November 3, 2022

2022 Annual IP Symposium Recap

IPLAC and the Symposium Committee held the annual IP Symposium on November 3, 2022.  Julie Langdon of Vedder Price, Jim Muraff of McDonald Hopkins, Matt Marrone of McAndrews, Held & Malloy, and Kwanwoo Lee of UnitedHealth Group served as Co-Chairs and Michelle Kouba of Michael Best & Friedrich, Stephen Kudla of Marshall Gerstein & Borun, and Casey Mangan acted as vice chairs.

The first session, What’s New in Patent Law, included Ryan Phelan of Marshall Gerstein & Borun, Robyn Bowland of Irwin IP, and Dunstan Barnes of McAndrews, Held & Malloy, and was moderated by Erin Fox of Illinois Tool Works. Ryan spoke about artificial intelligence and the interplay of 35 U.S.C. 101. Robyn discussed the impact of Biogen Int’l GMBH v. Mylan Pharms. Inc. and Novartis Pharms. Corp. v. Accord Healthcare, Inc. on 35 U.S.C. 112. Finally, Dunstan spoke about how to use design patents to protect against counterfeit goods. Each speaker gave various practice tips in view of their particular topics.

The second session, the TTAB Chat, included Judge Cindy Greenbaum, Administrative Trademark Judge, Trademark Trial and Appeal Board, Jennifer Elgin, Interlocutory Attorney, Trademark Trial and Appeal Board, and was moderated by Virginia Marino of Crowell & Moring. The discussion can be summarized as follows: various roles of the TTAB were discussed, including judges and interlocutory attorneys, and their day to day activity. TTAB judges work in panels of 3, while interlocutory attorneys work individually on assignments from their managing interlocutory attorney. Frequent issues, including procedural issues, are addressed by TTAB judges and interlocutory attorneys. Some advice offered by the panel when arguing at the TTAB included: (1) always follow the TTAB procedural rules because failure to do so could result in a loss even if you have a decent case, (2) try to compromise with the opposing parties to simplify the issues in the case, (3) don’t make a new argument or present any evidence that is not in the record, and (4) consider whether a non-dispositive motion is going to resolve any essential issues before filing it.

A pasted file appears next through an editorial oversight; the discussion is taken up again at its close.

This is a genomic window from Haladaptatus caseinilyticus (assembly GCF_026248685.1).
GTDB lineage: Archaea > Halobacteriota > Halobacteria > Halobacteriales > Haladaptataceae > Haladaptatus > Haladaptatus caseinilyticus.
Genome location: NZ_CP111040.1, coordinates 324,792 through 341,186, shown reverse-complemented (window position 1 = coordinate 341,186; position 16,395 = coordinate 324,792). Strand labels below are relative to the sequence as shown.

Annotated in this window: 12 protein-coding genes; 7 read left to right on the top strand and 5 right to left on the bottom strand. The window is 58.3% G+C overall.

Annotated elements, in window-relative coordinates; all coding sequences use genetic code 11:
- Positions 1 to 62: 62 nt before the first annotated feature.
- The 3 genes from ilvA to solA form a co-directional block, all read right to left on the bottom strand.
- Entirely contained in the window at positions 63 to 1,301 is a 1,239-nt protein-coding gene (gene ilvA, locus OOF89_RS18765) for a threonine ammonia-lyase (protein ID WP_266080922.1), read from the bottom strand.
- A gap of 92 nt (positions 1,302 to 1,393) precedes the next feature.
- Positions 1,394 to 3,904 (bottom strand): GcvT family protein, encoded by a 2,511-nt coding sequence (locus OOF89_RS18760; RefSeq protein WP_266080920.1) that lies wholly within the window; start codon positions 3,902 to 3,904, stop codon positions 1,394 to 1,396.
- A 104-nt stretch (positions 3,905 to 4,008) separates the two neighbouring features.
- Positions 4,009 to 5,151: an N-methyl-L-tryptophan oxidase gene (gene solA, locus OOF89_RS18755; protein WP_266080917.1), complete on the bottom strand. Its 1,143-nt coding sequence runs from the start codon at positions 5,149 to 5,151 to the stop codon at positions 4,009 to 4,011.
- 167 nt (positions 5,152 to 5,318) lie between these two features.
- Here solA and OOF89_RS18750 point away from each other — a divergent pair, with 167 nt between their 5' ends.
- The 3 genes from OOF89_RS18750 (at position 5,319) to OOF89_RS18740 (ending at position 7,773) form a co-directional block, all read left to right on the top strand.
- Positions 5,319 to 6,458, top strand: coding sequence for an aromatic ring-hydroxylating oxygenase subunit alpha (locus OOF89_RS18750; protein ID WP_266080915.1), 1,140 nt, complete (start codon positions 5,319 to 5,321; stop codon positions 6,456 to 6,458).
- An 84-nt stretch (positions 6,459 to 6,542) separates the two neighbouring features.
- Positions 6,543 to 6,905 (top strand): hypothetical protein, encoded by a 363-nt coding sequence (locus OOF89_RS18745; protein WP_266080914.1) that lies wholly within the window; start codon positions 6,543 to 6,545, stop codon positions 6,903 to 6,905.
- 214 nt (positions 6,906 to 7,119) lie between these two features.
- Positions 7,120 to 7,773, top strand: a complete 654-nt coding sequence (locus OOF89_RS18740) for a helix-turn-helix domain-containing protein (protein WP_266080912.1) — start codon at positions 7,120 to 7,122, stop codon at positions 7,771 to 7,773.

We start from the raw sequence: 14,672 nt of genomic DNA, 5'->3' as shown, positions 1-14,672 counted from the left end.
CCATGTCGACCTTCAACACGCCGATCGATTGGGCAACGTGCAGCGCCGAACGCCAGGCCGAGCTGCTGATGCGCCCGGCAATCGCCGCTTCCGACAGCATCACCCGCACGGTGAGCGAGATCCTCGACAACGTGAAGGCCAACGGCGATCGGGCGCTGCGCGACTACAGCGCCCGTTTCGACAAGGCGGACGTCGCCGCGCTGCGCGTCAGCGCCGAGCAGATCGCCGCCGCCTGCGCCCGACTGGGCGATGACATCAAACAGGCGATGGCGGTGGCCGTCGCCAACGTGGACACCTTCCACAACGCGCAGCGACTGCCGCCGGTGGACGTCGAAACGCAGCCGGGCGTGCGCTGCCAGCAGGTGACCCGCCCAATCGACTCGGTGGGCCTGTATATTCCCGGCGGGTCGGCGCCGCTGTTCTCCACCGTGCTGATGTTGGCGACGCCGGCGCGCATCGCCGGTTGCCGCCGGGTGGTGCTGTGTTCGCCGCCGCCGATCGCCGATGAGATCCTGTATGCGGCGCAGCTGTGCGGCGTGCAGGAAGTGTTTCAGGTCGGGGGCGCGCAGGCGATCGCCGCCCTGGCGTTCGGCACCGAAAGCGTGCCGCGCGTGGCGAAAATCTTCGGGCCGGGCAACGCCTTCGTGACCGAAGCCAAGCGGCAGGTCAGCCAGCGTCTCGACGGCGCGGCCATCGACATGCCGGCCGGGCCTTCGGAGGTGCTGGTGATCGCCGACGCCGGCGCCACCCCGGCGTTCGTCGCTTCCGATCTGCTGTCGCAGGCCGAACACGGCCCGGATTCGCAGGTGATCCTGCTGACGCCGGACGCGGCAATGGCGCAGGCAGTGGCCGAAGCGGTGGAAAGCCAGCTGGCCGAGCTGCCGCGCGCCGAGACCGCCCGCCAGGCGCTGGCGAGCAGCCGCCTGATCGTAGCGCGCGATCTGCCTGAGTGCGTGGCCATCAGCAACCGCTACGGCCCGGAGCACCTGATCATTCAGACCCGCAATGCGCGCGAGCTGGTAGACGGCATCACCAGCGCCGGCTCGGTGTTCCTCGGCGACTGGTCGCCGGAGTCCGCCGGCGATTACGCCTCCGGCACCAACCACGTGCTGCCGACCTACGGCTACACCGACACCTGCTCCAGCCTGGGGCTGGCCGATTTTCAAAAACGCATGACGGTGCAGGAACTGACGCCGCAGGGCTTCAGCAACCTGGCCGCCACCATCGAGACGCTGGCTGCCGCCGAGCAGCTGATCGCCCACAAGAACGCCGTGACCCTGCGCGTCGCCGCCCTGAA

The third session, Legal Ethics Trends for 2022 and Beyond, included Mary Andreoni, Ethics Education Senior Counsel, from the Attorney Registration and Disciplinary Commission. Mary provided various guidance on the most common issues which result in disciplinary action, including misappropriation of trust and other funds, trouble within the law firm, incivility, lawyer burnout and impairment, and lawyer mobility. She gave various examples of investigations and formal prosecutions resulting in disciplinary sanctions.

The last session, the Judicial Panel, included Chief Judge Rebecca R. Pallmeyer, U.S. District Court for the Northern District of Illinois; Judge Thomas M. Durkin, U.S. District Court for the Northern District of Illinois; and Judge Gary S. Feinerman, U.S. District Court for the Northern District of Illinois, and was moderated by Kara Cenar, Greensfelder Hemker & Gale, P.C. The judges expressed their views on how the pandemic has affected federal court practice, particularly whether the trends we saw during the pandemic, such as telephone status hearings would continue. The judges described their various preferences in learning about the technology at issue in patent cases and reminded the audience that they do not have science degrees and the onus is on the lawyer to describe the invention in a clear and understandable manner. The judges also discussed their views on motion practice, and their approach to motions. Judge Durkin described his practice of having an in-person meeting before the parties file Motions for Summary Judgment. The judges also shared that they often have fully read the briefs and have made an initial decision, but, with the exception of Judge Durkin who does not requires hearings, the Judges generally want to hear arguments to determine whether there is something more they need to consider.